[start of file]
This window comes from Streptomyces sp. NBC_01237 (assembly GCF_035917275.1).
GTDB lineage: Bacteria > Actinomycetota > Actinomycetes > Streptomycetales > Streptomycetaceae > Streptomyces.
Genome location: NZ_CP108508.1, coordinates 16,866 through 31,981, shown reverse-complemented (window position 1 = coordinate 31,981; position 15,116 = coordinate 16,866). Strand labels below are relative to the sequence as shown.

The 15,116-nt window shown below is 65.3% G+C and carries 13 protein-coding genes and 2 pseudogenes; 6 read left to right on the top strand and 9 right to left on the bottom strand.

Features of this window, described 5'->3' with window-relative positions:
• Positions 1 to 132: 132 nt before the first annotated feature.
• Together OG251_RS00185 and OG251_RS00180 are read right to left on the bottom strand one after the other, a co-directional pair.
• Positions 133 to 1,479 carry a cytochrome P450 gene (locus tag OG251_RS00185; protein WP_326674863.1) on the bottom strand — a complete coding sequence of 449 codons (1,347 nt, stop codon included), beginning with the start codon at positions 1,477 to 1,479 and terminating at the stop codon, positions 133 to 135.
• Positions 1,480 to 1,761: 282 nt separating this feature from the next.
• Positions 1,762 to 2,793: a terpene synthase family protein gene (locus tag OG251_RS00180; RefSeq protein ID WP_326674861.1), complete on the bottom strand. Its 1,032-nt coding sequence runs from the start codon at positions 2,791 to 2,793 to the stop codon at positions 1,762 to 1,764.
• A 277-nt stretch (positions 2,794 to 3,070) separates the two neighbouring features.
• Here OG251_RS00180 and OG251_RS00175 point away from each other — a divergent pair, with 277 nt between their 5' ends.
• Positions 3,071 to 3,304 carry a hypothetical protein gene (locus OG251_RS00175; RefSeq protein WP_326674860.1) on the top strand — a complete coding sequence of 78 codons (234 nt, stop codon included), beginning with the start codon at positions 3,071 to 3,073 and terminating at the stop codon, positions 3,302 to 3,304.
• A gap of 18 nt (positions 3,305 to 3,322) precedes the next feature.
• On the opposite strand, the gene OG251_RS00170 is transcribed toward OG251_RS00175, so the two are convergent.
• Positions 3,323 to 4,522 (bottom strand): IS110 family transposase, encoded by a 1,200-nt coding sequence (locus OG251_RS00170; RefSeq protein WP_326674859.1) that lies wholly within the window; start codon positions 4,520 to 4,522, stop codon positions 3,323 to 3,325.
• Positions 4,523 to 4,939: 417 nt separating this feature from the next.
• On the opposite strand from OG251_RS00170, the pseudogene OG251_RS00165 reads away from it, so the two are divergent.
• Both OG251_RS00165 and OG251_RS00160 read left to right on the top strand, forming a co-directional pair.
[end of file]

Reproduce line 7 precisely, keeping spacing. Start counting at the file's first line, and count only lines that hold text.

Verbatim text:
• Together OG251_RS00185 and OG251_RS00180 are read right to left on the bottom strand one after the other, a co-directional pair.